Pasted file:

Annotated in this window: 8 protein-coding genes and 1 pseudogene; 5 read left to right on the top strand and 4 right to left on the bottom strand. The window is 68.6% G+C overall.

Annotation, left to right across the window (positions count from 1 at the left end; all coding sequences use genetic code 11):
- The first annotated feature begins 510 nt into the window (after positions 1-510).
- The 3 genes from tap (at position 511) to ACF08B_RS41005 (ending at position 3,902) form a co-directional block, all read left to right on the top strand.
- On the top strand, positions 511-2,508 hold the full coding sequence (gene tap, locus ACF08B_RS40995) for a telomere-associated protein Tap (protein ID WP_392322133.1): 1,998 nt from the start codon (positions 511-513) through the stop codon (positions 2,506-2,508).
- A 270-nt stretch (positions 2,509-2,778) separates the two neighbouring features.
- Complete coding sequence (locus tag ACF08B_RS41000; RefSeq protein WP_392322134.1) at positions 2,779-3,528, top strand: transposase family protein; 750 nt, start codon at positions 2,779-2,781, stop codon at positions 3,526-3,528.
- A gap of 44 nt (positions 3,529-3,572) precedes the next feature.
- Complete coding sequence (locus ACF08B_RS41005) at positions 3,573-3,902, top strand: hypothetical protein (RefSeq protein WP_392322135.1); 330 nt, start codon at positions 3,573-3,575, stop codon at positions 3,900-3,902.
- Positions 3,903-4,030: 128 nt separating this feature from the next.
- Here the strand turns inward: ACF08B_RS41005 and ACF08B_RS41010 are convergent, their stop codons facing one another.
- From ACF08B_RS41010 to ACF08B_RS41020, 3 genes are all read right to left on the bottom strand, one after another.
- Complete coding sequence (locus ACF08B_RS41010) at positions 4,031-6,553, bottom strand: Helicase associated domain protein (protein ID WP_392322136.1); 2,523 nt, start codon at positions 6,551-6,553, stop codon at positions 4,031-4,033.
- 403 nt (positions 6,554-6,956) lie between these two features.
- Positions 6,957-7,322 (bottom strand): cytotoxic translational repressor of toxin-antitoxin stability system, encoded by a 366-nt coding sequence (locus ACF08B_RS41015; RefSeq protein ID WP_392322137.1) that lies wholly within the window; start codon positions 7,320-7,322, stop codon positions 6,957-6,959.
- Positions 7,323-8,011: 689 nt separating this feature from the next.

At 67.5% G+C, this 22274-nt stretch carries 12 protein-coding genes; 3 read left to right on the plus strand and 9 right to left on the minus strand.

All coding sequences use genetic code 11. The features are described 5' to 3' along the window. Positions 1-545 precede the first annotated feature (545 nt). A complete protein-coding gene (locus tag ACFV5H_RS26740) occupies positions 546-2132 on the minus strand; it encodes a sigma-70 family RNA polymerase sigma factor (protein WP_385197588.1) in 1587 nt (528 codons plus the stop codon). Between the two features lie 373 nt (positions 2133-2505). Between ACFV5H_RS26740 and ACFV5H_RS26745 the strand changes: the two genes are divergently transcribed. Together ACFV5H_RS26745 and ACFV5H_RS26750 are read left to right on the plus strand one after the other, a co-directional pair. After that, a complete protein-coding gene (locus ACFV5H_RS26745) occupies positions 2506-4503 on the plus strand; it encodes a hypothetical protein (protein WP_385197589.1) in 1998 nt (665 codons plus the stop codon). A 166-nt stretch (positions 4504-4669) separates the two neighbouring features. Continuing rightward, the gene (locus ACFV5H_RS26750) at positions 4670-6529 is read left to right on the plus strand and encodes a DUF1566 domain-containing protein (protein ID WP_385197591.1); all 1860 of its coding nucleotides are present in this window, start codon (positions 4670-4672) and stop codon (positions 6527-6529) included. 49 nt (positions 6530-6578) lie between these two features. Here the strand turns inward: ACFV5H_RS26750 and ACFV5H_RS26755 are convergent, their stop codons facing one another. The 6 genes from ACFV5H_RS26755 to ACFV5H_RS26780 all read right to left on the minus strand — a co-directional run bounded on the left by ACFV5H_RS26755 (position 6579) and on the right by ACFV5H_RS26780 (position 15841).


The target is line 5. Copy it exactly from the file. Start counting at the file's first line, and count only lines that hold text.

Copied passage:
- On the top strand, positions 511-2,508 hold the full coding sequence (gene tap, locus ACF08B_RS40995) for a telomere-associated protein Tap (protein ID WP_392322133.1): 1,998 nt from the start codon (positions 511-513) through the stop codon (positions 2,506-2,508).